One Hole At A Time

I was watching the WGC Accenture Match Play Championship this week and started thinking about the maladaptive way I approach “each hole is a new tournament” type play. I’m always fighting having too much interest in my total score.

I play regularly in a skins game, which is like match play in the sense that it doesn’t matter how bad your score may be on a single hole. If it’s not the winner, it doesn’t matter. But I’m always fighting aiming at the middle of the green rather than the pin, trying to minimize the risk of a bogey when I should be trying to maximize the chance of a birdie.

I’m a die-it-in-the-hole style putter by nature and I three putt more often after running one long than after leaving one short, but a routine two putt isn’t helpful in skins or in many match play situations. If I don’t get it to the hole, it doesn’t matter.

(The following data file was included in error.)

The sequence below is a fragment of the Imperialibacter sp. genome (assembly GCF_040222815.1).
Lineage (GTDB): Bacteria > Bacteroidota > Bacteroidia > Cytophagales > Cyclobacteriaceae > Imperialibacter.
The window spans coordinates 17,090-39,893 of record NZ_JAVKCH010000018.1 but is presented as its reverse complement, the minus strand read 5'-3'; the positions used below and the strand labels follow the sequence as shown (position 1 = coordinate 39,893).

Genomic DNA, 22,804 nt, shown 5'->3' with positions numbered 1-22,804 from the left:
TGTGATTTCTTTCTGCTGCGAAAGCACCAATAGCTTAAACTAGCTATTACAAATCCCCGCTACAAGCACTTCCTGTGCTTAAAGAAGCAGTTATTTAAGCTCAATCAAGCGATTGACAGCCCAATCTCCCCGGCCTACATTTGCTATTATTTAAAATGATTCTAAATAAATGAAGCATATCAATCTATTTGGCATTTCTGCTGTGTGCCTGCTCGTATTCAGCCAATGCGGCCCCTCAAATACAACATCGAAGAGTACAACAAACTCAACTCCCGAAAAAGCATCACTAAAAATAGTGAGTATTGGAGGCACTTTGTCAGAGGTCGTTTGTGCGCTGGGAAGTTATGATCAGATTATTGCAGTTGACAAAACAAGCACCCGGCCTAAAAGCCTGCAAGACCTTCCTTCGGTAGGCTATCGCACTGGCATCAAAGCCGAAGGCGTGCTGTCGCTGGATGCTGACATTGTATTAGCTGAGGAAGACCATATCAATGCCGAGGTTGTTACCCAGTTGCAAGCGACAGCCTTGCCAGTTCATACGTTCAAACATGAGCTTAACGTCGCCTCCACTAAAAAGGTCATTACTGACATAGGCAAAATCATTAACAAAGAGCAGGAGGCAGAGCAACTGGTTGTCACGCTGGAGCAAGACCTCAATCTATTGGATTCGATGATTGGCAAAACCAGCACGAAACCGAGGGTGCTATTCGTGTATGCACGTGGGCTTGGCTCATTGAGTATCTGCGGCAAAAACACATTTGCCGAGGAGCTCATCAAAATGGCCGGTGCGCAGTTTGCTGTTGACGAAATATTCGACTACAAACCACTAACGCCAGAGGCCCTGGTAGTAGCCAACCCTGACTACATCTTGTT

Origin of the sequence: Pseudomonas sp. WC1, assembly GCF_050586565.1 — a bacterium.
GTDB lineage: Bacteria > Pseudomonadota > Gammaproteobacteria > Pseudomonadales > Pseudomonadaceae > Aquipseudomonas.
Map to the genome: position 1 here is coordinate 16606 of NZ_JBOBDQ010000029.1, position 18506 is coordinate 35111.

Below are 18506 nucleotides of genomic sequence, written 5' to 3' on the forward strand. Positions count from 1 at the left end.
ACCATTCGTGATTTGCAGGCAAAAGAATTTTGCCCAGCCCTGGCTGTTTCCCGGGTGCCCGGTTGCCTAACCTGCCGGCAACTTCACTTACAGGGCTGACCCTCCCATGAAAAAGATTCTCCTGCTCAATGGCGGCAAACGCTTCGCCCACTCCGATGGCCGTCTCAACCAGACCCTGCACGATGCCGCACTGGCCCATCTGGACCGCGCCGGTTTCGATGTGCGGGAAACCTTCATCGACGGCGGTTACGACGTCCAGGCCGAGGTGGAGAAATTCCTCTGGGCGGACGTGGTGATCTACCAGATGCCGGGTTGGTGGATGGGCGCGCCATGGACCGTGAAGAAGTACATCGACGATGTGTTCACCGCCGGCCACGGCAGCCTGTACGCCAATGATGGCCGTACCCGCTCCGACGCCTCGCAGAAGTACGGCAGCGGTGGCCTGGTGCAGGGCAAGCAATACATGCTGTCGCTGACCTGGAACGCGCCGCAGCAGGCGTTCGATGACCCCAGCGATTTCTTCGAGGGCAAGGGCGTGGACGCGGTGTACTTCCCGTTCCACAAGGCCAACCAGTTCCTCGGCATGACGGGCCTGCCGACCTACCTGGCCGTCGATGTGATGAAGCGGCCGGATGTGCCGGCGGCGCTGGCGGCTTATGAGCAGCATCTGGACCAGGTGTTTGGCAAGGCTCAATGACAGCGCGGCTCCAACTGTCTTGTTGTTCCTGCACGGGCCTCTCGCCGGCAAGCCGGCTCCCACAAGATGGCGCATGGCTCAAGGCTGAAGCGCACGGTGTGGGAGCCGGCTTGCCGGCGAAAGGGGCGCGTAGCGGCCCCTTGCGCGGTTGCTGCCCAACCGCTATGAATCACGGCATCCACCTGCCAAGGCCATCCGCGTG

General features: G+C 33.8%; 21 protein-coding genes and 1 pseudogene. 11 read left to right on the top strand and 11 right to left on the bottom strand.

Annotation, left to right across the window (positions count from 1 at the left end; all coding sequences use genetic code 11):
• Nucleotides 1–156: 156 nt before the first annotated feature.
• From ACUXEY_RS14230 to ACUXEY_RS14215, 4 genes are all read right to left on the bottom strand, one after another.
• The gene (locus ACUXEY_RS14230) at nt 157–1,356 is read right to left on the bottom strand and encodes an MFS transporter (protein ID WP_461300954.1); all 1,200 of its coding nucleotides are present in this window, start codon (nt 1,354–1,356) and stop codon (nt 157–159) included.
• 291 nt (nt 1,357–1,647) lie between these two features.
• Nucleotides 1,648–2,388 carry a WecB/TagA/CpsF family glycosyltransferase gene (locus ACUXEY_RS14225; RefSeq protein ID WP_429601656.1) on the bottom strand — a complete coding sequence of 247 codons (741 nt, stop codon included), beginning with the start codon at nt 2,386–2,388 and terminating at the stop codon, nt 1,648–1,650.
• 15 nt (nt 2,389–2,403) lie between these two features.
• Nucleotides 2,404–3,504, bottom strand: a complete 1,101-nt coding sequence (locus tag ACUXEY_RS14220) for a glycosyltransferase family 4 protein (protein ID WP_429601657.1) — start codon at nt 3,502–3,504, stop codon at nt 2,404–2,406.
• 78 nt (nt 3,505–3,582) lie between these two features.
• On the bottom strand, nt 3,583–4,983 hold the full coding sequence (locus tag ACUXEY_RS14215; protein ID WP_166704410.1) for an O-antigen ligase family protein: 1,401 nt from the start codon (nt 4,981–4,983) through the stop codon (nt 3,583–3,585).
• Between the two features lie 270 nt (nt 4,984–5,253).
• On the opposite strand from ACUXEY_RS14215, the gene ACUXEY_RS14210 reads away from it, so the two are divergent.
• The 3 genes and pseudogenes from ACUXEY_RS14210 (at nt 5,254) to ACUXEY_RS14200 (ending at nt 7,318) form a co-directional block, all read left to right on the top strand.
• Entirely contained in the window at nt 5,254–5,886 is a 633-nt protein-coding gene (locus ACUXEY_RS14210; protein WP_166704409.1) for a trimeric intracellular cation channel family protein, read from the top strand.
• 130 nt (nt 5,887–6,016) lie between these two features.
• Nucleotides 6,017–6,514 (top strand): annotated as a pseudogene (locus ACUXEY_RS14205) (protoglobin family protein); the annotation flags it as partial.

I have the same conflict when my group is playing a game like wolf at the same time we’re playing in a larger stroke play event. My partner in wolf has nailed down the tie with a par, so I need to be sure I get that birdie putt to the hole. But if it runs very far past, I’ll have a tough comeback putt for my par. My par is unimportant in the wolf game, but it matters in the overall stroke play event. What to do, what to do.

I love the fun of skins, wolf, and similar match play style games. I also love seeing my total score and handicap stay down where I like them. I suppose the obvious answer to the problem is getting good enough that I can be more aggressive with my putts and approach shots without so much risk to my total score.

Nothing to it, right? Do better.

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